| This page is intended as a swift summary of the great 12 days
we spent in the USA and Canada, between July 4th. and 16th. 1999.
After a somewhat tedious 9½ hour flight, we stayed up as long as we could, then slept in a rather noisy hotel near to Seattle's Tacoma Airport (SEATAC). The next morning we set off for Robyn's home at Port Ludlow (WA), via a ferry from Seattle's waterfront, close to the new Safeco Field Baseball Stadium. After following excellent directions that had been provided, we arrived around lunchtime. This is some of the marvellous view from Robyn's balcony, which overlooks a golf course to mountains beyond:
We spent the rest of that day and all of the following day with Robyn, visiting some local areas and strolling around Port Townsend in very pleasant weather (which we must have taken with us, because it had been very wet for some while until we arrived!).
On Wednesday morning we set off (somewhat leisurely) for Port Angeles to catch the ferry across to Vancouver Island. Having spent a very pleasant day, we found a charming shoreside location for the night at Saltair, near Ladysmith, on the East coast between Victoria and Nanaimo. We ate in the Hummingbird Tea Rooms, so - if you're ever in the area - these come personally recommended!
Another leisurely drive into Nanaimo found us just too late to board the ferry as it was full, but the new "Fastcat" was the next to depart, so we parked in the queue and had a look around the town.
The new ferry was certainly an eye-catching craft and very striking inside too. Powered by waterjets, it travels at around 25 knots, yet the wake, whilst remarkably flat, seems to "last" for ever in the sea astern. This, we discovered, was rather a pertinent local issue in West Vancouver, as locals are complaining about light vessels being damaged at their moorings by the wash from the wake, as well as other environmental issues, saying that there is just too much energy in it. Perhaps that explains why it lasts so long? There are two more Fastcats being built, hence the worry. Actually, it turned out to be more of a "Slowcat" in regard to overall journey time, because the off ramp was jammed up for some while when we arrived in Horseshoe Bay.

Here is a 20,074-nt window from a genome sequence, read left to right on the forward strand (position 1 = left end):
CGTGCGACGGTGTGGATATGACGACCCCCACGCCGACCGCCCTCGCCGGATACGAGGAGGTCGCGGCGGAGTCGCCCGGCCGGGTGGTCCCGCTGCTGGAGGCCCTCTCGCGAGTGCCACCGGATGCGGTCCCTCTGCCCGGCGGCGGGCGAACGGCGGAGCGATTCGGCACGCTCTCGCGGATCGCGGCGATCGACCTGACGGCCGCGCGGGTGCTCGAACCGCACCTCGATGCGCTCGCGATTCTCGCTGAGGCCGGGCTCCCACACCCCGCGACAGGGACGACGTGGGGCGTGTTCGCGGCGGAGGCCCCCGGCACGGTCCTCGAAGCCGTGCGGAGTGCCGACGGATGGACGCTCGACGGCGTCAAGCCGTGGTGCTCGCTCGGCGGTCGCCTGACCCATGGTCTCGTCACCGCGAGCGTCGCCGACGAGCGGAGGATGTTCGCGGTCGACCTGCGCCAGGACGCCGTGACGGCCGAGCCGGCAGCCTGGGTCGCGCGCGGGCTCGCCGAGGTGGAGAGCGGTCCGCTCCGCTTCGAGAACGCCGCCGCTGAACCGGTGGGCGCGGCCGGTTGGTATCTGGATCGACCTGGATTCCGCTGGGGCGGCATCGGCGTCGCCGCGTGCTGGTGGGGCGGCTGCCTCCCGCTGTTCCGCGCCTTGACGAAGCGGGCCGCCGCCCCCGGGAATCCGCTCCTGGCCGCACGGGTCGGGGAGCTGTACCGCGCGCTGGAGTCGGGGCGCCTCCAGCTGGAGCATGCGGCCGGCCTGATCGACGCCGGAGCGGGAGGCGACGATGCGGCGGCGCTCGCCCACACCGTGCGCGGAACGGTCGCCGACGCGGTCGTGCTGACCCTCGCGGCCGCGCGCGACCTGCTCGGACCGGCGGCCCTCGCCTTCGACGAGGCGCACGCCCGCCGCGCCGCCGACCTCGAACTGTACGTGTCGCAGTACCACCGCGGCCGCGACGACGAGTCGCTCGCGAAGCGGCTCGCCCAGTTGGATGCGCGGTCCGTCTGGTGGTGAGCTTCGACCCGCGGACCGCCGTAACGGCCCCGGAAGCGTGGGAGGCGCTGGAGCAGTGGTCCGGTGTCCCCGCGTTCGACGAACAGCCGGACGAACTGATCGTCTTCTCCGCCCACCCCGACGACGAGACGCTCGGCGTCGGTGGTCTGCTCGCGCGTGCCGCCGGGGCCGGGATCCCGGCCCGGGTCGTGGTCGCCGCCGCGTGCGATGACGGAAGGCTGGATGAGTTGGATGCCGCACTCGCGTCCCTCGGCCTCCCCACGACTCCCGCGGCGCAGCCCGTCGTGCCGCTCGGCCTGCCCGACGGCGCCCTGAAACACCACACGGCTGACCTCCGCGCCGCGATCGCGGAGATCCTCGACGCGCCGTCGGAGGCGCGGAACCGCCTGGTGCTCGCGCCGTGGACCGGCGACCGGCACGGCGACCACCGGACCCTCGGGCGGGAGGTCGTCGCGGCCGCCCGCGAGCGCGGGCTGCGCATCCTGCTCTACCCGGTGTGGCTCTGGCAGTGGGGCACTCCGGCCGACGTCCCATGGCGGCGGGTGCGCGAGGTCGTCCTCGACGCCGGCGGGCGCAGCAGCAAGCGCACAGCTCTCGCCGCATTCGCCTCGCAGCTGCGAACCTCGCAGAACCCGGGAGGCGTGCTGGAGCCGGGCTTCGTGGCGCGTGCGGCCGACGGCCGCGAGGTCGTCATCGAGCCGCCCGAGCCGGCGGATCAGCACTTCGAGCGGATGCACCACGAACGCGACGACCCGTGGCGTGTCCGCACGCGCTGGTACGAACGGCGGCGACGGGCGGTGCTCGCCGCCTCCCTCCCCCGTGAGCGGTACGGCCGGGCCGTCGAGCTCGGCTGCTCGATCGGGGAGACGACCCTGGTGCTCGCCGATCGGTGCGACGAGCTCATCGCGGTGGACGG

When we eventually disembarked we set off for our overnight accommodation, booked at an address opposite Rick Rivard's home. This was not to be, as we were moved on to another guest house, the original being unexpectedly full with returning guests. This was not a problem, as the alternate lodgings were bright and welcoming. We met Rick and Nadya and spent a pleasant evening with them until our biological clocks said "time to sleep."
Friday morning started us on our journey towards Calgary, via Highway 5, a toll highway - but who minds paying, with views like this?
We went as far as Salmon Arm on Highway 1. We stayed in a "Best Western" hotel which was typical of the chain: nothing special, but clean and tidy. After a meal that sounded boring but proved excellent in a nearby eatery and a walk around the area, we retired - the body clocks were still not right yet!
Satuday, July 10th. and off we set along Highway 1 again, passing through Revelstoke and Rogers Pass in the Glacier National Park - more stunning views in plenty. We actually hadn't accounted for crossing a time zone in our travels, but "lost" an hour en route, arriving at our pre-booked hotel in Aidrie a little later than intended. We had needed to pre-book this stop due to the Calgary Stampede that was off and running by this time. As stated, we stayed in Aidrie, even six months earlier we couldn't get a room in Calgary itself. On arrival, we found a message from Elwin, saying that he'd gone out, but would be back by 5.30. Having dumped our cases in our tiny little room, I set off for a lobby telephone - hotel room telephone prices had caught me out before! I rang Elwin's number, only to find his voice-mail, so left a brief message, informing him of our arrival and saying I would check back later. As I replaced the telephone, a voice to my right said: "You must be Ray Girling?" and there stood Elwin himself! What a lovely surprise. Soon, Jean had joined us and we set off for a meal, returning very full and looking forward to the following morning, when Elwin was to take us to some local places of interest.
Sunday morning couldn't arrive quickly enough, as the room had sealed windows and the noisiest air conditioner possible. We couldn't sleep with it on, couldn't sleep in a sealed box, so compromised with the door (onto a public balcony) open!
We met Elwin, as arranged earlier and set off in his car for an eventful day's driving. First stop was at the "Grizzly Bear" diner, at Dead Man's Flats, where two (rather tired) travellers had breakfast and our companion had a coffee. Excellent food and good coffee (a venue well-known to Elwin) later, we resumed our travels and stopping at Takakkaw Falls, Emerald Lake, Spiral Tunnels, and Lake Louise, with some "photo-opportunities" along the way:
On the return trip, we visited Banff and went up Sulphur Mountain in the cable car for an eagle's view. Very impressive and quite windy too! We called into Canmore to look at some new housing developments - very tasteful - then gave the "Grizzly Bear" some more custom at dinner. After a fond farewell to Elwin, the two happy and very tired travellers went to their (newly-reassigned!) larger hotel room - with opening patio-style door onto private balcony - and slept much better.